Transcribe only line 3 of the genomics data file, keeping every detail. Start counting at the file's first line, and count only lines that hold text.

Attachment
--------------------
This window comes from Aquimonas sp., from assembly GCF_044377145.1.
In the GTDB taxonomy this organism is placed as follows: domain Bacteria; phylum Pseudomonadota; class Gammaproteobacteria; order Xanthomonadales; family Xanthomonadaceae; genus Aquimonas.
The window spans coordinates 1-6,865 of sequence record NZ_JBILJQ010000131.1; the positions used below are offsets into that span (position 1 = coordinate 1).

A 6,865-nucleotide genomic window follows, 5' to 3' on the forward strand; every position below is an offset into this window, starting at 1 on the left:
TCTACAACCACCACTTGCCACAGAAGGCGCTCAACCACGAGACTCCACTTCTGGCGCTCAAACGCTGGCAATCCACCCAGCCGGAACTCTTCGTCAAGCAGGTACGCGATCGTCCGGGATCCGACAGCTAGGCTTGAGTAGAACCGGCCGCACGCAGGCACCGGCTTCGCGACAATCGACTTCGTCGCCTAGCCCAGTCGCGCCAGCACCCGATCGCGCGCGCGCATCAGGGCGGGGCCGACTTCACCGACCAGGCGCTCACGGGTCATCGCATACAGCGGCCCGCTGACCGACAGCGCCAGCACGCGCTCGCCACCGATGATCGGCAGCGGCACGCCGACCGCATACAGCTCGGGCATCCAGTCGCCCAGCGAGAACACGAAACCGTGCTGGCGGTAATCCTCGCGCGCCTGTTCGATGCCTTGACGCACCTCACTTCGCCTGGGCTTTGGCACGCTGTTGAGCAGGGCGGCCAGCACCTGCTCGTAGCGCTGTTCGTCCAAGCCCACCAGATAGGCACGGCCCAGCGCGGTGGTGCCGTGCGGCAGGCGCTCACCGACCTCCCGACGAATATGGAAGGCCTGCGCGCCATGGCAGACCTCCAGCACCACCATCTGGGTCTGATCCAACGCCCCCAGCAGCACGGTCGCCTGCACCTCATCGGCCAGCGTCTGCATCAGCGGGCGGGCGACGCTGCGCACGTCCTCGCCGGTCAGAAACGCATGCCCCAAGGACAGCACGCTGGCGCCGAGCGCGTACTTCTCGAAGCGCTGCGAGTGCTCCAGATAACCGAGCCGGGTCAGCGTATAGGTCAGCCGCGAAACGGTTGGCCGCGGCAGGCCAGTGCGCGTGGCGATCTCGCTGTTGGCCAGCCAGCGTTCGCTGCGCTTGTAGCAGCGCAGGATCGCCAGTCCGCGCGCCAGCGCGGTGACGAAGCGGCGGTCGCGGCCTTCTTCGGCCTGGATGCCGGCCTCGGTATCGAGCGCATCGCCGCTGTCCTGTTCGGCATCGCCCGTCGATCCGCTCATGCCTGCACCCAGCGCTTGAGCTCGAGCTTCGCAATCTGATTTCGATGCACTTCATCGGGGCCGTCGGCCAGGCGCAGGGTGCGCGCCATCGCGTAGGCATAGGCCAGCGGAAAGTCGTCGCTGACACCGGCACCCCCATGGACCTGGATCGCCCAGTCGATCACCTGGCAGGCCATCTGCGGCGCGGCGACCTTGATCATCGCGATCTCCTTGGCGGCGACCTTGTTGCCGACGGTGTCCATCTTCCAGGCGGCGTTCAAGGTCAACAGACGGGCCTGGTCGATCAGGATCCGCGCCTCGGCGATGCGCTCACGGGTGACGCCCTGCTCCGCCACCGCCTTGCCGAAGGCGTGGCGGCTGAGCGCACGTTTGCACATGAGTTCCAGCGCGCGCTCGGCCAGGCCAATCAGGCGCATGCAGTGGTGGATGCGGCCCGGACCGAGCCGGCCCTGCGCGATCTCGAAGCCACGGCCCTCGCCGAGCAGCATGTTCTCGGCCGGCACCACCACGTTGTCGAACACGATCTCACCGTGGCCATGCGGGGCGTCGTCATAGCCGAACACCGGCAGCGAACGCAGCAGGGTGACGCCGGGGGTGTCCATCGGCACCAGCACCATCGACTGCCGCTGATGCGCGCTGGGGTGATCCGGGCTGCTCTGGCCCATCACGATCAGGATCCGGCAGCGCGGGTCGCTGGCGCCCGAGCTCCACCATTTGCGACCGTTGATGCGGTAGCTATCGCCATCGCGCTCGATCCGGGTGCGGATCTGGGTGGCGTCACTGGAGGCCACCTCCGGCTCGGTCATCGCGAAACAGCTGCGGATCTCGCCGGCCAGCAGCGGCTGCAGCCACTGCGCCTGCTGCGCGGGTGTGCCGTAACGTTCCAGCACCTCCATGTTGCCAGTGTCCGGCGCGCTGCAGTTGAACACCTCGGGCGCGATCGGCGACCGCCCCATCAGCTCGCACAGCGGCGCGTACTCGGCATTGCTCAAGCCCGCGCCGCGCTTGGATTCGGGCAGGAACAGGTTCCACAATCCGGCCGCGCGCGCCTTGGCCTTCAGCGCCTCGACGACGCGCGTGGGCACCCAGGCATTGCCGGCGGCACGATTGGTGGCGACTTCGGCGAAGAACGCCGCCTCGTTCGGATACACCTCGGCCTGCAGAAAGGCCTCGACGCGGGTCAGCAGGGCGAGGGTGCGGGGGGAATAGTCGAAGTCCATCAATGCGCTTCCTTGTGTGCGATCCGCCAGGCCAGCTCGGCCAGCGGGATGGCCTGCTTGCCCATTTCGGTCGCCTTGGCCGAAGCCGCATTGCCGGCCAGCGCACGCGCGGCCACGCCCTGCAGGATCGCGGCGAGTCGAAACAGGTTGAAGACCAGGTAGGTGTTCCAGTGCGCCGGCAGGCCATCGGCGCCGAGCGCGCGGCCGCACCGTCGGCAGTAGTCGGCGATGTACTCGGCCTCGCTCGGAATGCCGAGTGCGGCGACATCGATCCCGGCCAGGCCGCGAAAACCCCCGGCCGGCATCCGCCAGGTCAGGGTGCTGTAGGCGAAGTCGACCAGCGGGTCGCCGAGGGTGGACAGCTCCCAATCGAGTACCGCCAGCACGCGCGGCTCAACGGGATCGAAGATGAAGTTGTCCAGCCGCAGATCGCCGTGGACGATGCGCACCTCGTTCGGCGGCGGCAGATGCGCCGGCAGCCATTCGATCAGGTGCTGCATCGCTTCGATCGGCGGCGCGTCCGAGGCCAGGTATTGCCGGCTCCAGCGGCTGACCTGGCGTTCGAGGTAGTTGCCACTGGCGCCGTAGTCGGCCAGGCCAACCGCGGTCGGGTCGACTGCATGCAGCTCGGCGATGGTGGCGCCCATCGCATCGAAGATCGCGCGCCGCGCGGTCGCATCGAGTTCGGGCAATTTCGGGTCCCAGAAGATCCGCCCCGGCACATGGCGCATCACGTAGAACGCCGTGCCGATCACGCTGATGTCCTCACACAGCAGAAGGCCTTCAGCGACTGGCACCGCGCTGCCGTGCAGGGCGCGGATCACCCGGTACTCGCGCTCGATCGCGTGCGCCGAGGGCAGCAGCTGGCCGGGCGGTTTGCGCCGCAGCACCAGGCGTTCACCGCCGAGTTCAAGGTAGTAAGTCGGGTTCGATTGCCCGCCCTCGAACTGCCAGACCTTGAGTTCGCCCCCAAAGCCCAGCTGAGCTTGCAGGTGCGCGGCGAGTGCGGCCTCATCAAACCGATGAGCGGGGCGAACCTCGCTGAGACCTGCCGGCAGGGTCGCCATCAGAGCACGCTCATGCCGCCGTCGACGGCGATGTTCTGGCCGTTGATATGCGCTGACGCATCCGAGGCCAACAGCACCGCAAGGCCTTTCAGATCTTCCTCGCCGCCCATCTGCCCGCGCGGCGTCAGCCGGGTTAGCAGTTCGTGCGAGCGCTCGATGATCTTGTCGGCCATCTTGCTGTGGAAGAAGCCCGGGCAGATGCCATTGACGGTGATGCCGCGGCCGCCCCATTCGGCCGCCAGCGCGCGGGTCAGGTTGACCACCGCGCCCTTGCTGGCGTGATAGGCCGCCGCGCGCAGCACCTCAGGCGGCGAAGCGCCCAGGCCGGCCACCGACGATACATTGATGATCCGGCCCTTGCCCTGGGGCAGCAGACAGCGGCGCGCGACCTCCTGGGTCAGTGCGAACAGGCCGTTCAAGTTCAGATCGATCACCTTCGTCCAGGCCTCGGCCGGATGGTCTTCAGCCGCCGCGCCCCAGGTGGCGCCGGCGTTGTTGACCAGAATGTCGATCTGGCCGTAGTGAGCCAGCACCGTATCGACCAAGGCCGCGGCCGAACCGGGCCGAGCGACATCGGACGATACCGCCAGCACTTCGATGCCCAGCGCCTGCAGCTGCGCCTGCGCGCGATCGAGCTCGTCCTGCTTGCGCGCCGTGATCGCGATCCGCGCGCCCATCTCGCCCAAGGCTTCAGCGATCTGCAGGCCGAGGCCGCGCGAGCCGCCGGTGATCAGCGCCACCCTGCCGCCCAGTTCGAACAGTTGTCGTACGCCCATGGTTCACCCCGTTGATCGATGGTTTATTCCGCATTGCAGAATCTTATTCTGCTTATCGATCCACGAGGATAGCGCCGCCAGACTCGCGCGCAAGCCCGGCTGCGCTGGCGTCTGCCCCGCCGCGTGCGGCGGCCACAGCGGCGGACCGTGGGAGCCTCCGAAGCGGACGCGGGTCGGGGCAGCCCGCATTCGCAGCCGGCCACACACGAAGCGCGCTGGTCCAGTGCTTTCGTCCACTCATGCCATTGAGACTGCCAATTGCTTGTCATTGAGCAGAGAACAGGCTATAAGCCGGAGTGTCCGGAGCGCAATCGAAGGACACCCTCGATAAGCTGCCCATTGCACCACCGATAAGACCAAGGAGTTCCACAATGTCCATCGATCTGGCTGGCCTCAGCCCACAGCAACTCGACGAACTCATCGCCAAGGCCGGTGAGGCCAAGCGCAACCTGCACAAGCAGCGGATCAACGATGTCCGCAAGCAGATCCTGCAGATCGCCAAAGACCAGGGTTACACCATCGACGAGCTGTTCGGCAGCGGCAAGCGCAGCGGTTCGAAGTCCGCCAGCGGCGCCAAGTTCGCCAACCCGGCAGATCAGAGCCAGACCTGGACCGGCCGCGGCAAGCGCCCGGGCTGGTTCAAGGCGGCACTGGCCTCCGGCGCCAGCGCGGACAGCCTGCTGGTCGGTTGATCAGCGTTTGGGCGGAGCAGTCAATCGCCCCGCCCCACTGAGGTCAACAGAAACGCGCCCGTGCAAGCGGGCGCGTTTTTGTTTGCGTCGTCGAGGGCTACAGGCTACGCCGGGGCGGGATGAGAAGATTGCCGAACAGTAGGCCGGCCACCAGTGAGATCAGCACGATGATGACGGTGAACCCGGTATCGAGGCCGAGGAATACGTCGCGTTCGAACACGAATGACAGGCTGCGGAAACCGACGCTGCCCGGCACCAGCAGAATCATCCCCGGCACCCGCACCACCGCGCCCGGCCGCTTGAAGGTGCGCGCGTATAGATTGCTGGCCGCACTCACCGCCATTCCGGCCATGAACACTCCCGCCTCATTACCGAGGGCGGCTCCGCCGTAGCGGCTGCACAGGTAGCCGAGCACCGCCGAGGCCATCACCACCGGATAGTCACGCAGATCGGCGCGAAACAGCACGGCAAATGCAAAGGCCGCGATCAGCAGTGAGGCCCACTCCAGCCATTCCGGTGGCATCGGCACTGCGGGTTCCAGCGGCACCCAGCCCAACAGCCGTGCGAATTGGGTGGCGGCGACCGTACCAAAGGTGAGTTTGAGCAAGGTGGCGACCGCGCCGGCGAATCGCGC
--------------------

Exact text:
The window spans coordinates 1-6,865 of sequence record NZ_JBILJQ010000131.1; the positions used below are offsets into that span (position 1 = coordinate 1).